Botting calls for moratorium on extradition until Act is revised
In the wake of the Hassan Diab case, there should be a moratorium on all extraditions from Canada until the Extradition Act is revised, says British Columbia criminal lawyer Dr. Gary Botting. See The Fulcrum
The extradition of the former sociology professor to France highlights serious problems with Canada's law that need to be addressed, says Botting, who has written a half a dozen books on extradition including Canadian Extradition Law Practice and Extradition between Canada and the United States.
“Diab was wrongly accused of bombing a Paris synagogue in 1980,” he tells AdvocateDaily.
"In fact, he was attending university in Lebanon at the time of the bombing, and later he became a lecturer in sociology at the University of Ottawa and Carleton University, positions he lost subsequent to the allegations brought against him by France in an extradition proceeding.”
Diab returned to Ottawa earlier this month after a nine-year ordeal that included three years in a French prison on terrorism charges, reports CBC News. He was released from prison after the French authorities dropped the charges against him because of a lack of evidence, says the article.
His repeated requests to return to Canada were denied even though the French courts produced little evidence to support their claim that he was involved in the bombing that killed three people, says the national broadcaster.
Evidence in the case against Diab was so skimpy that, after his extradition to France — where he was kept in solitary confinement for more than three years — he was ordered released eight times, only to be rearrested when the French government appealed, says a press release from the Hassan Diab Support Committee.
Canada's Extradition Act evolved from historical treaties that were designed to protect the individual, in particular, those sought for trial or punishment by a requesting country, explains Botting, principal of Gary N.A. Botting, Barrister and Solicitor.
“Past versions of the Act made the process challenging, but the current legislation has dispensed with the checks and balances that other countries impose to protect their own citizens,” he says.
France, for example, protects its citizens by choosing to prosecute them in France rather than to extradite them, Botting says.
“By contrast, Canada extradites virtually all persons, citizens or otherwise, who are wanted overseas by extradition partners,” he says. “Often, Canadians are sent to face trial in a foreign country, even where their activities are conducted entirely within Canada, but somehow involve that other country, for example, by online marketing.
“Canada will, it seems in nearly every case, extradite rather than prosecute. We’ve got it backwards.”
Under current Canadian law, Botting says judges have only a “token role” to play, even though extradition is a quasi-criminal proceeding.
“The Act gives total discretion to the federal minister of justice when it comes to choosing to surrender or not to surrender an individual for extradition,” he says.
“The minister has total veto power. The courts of appeal, and ultimately the Supreme Court of Canada (SCC), has the power to halt an extradition if the extradition judge or the minister violates a legal principle. But the SCC rarely grants leave to appeal from an extradition decision.”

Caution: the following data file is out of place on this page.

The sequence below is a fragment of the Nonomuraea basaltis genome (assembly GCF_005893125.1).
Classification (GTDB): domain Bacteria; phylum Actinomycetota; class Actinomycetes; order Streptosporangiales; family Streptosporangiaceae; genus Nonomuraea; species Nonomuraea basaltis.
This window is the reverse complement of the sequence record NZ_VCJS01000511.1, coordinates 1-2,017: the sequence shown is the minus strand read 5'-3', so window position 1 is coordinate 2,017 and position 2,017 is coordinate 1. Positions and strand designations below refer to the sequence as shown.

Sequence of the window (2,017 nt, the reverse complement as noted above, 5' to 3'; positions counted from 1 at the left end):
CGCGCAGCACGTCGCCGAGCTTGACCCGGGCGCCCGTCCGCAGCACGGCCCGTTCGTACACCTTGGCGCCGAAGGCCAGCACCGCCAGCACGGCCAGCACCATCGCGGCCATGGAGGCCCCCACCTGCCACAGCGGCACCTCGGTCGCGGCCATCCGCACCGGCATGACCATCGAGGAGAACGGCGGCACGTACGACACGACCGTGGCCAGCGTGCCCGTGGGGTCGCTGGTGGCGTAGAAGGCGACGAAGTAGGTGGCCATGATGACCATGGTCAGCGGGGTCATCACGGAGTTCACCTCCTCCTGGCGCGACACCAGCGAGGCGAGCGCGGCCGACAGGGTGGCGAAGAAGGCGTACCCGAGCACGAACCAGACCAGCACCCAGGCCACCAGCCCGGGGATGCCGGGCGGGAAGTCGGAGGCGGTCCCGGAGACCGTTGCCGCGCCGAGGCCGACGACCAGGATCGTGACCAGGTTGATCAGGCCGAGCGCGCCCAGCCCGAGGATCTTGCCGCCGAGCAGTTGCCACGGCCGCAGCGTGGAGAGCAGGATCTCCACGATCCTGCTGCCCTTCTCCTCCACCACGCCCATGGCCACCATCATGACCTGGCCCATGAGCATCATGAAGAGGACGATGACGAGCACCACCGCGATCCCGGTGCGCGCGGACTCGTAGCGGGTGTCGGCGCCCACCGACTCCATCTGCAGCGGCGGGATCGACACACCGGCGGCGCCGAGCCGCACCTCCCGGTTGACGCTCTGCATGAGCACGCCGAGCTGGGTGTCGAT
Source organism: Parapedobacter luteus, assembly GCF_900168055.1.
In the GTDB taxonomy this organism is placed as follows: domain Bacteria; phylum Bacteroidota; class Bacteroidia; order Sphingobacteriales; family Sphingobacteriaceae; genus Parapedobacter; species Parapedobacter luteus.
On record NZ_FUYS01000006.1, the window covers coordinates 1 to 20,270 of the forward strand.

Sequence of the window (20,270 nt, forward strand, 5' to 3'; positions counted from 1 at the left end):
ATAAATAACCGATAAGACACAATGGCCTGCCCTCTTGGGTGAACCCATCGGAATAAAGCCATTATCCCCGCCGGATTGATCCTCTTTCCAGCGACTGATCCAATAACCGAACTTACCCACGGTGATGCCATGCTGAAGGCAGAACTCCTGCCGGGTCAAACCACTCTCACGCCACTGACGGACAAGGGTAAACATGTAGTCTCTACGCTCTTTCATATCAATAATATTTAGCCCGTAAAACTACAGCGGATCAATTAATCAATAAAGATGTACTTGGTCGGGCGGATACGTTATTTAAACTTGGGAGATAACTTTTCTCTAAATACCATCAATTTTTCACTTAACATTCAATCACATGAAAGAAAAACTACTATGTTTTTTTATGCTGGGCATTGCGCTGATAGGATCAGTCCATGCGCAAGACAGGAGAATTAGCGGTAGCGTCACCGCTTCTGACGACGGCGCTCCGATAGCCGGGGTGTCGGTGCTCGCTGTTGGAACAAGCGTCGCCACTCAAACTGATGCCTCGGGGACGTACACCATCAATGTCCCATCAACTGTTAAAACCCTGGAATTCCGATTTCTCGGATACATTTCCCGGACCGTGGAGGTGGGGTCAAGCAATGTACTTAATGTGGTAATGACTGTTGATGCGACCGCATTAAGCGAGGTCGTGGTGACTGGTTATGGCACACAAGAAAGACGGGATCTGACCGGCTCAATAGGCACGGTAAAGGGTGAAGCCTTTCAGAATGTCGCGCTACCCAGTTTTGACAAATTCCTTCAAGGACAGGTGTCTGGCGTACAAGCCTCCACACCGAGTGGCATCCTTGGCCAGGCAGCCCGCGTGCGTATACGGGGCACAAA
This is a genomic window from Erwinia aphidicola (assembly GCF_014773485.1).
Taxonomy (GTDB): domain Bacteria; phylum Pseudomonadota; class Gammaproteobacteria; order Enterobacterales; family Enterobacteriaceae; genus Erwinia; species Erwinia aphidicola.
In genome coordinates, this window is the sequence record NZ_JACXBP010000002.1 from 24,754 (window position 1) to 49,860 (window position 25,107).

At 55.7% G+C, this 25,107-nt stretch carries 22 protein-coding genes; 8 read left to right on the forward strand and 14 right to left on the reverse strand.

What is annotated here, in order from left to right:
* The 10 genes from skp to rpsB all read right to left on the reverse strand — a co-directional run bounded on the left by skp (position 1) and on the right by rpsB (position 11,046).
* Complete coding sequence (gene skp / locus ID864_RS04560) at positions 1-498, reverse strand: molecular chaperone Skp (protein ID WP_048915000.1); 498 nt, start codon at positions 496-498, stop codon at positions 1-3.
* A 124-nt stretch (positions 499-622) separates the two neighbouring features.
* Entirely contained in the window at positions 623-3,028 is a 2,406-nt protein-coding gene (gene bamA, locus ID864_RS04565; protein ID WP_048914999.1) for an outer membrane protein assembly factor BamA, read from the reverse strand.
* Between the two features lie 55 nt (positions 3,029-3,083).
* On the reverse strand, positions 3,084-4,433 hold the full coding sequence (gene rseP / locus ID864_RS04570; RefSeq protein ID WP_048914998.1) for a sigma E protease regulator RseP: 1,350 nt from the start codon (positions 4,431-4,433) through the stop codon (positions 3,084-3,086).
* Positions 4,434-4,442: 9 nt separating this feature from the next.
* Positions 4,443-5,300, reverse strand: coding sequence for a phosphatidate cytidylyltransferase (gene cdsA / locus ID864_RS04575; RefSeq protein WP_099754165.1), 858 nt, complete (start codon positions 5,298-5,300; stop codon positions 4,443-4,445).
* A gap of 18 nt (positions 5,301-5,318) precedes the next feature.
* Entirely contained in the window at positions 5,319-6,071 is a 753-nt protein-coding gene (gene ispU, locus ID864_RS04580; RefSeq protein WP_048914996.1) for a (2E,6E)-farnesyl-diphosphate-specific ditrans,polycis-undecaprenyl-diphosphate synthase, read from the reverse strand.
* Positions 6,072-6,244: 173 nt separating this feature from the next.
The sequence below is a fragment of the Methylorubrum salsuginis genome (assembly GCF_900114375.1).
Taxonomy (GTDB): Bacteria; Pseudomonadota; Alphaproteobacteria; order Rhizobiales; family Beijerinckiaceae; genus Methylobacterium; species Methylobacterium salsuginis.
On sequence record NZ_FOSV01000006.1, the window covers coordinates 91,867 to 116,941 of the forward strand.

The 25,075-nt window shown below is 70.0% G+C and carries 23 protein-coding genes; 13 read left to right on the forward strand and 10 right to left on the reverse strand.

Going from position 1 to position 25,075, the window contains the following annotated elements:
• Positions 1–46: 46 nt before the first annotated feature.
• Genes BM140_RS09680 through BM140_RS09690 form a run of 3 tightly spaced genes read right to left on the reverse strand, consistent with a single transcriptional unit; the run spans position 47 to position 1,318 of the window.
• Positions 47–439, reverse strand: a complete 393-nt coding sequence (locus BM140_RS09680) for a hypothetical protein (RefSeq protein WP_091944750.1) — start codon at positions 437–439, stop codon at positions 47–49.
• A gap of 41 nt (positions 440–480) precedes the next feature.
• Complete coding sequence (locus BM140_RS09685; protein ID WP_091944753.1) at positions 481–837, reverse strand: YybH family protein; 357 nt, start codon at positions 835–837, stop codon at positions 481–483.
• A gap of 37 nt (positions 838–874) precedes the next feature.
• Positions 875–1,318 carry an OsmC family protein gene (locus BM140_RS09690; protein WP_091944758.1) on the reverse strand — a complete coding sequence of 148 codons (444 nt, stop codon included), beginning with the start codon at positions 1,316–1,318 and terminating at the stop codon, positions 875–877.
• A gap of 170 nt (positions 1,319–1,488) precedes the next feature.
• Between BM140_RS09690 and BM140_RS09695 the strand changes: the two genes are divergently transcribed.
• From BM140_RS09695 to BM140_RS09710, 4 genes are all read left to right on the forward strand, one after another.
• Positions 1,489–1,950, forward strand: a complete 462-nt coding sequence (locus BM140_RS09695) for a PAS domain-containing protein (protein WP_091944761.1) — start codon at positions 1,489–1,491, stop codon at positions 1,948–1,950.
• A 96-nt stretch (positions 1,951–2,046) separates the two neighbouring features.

Botting says most appeals are dismissed.
“On rare occasions, the courts of appeal will send the matter back to the extradition judge or minister of justice for reconsideration in accordance with the law,” he says.
“However, at the initial levels — the extradition committal hearing and the minister’s surrender decision — they pass the buck back and forth. The judges almost always commit the person for extradition saying that the minister of justice or the foreign court has jurisdiction; and the minister often takes the position that since the person has been committed, they must have done something wrong.’”
In the Diab case, Botting believes the French took a similar position: Canada has a just legal system so if it extradited him he must be guilty of something, even though France has no evidence.
Botting says under the French system, Diab had to prove his innocence.
“And this he eventually did, with the assistance of one of the French judges, who took it upon himself to check out Diab’s claim that he was in Lebanon preparing for university examinations when the alleged terrorist bombing occurred,” he says.
Botting says the SCC has focused on four things with respect to evidence that should be present in every extradition case: admissibility, reliability, availability and sufficiency.
“In the Diab case, there was none of the above,” he says.
The evidence tendered by the prosecution would not have been admissible in Canada because it was “second-hand hearsay or questionable ‘expert’ handwriting evidence that was debunked by other experts and eventually withdrawn by the prosecution,” Botting says.
“None of the evidence was reliable, yet the test applied by the extradition court was that the evidence was ‘not manifestly unreliable.' How do you prove a negative — that the evidence is ‘manifestly unreliable?' That test is manifestly unfair.”
The unreliability of the evidence is proven out by the fact that French prosecutors were still unable to cobble together a case three years after the extradition, says Botting.
“Three years after the fact, the French Court of Appeal found what Diab’s lawyer, Don Bayne, has been saying for nearly a decade: that the evidence is inadmissible, unreliable, unavailable and clearly insufficient to support surrender for extradition,” he says.